Relying on other publishers to deliver your advertisements and other content to potential consumers has some clear advantages, the number one being reach. If you manage to get your content hosted by one of the larger native advertising platforms, you can pretty much guarantee that your marketing message will be seen by a lot of prospects – You don’t have to worry about growing an audience!
The downsides of relying on other publishers are competition and expense. Unless you host your own ads, your content will always have to compete for prospect’s limited attention. This competition can result in a lower percentage of impressions.
The biggest concern, particular for SMEs, is cost. Hosting your content on the larger, more-established platforms eats into marketing budgets very rapidly!
The Benefits of Owning Your Ecosystem
As an alternative to hosting content with third party publishers, many advertisers prefer to set up their own domain. The benefit of approaching content marketing in this fashion is that it puts you firmly in the driver’s seat, with control over every detail, and minimal competition on your prospects’ attention.
As well as a lack of competition, and incredibly granular control with regards to targeting (aka. deciding which visitors to your platform see which marketing messages), another advantage to setting up your own domain is that you get to keep all of the data for future marketing campaigns. However, it is essential that you comply with all data regulations, including GDPR in the EU.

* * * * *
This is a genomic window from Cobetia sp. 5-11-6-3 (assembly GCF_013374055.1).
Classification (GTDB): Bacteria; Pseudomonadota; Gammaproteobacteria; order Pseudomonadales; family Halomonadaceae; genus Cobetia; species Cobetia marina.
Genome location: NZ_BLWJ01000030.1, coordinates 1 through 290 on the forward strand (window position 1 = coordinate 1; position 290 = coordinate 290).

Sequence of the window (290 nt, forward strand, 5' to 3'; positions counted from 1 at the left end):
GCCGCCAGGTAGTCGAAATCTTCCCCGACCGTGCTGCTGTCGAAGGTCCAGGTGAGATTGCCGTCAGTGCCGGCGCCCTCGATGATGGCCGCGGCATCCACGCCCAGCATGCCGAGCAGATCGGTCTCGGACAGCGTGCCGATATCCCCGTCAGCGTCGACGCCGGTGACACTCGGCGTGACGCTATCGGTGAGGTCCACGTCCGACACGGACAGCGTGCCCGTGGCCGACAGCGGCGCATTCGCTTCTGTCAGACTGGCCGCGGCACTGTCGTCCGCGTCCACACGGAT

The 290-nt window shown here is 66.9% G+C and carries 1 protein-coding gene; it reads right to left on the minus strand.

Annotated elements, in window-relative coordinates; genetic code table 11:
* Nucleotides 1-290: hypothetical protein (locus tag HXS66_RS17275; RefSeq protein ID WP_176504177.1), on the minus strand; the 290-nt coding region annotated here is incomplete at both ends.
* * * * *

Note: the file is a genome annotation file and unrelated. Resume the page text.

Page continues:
If you decide to go down the self-publishing route, you will need to ensure that there is sufficient traffic to your page through strong search-engine-marketing (SEM) efforts. After all, it doesn’t matter how creative, compelling or powerful your content is if nobody ever sees it!
Despite appearances, native advertising isn’t designed to trick your prospects, especially since most platforms require some sort of “sponsored content” text or icon. It is crucial to point out that even though native advertising looks and feels like “genuine”, unsponsored content, the purpose is not to falsely make prospects believe it is such. Researchers at Stanford University have proven that native ads don’t “fool” people at all – But they still work.
The reason that native content outperforms other forms of marketing is far more about the nature of attention than it is about misleading your potential customers. Constantly switching focus back and forth between different tasks or “modes” can rapidly lead to mental fatigue. Native ads work well because the audience’s attention isn’t interrupted – They can move smoothly through the advertisement and on to other content with only a minimal shift in focus and attention.
It should be clear by now that native advertising isn’t effective because of how well it disguises itself. The success of native ads depends upon how well it stands out while not disrupting the user experience.
With such a variety of media forms and formats (Instagram vs Reddit, for example), it can be tempting to think that each media outlet or platform might require its own specific form of native advertising. Fortunately, this is not the case.
Broadly speaking there are six universal types of native advertising, with specific advantages, disadvantages, and strategies of use.
Native ads are such effective and powerful digital marketing tools because they combat ad fatigue and do not require any effort on the part of the audience.
To ensure that a native ad campaign is successful, understand that the form, style, tone, and voice should be entirely determined by the form, style, tone, and voice of the other content produced by the publisher.
Great care should be taken to provide value while still being clear that the content is a native advertisement. Always be upfront with the intent and the purpose of any content you create.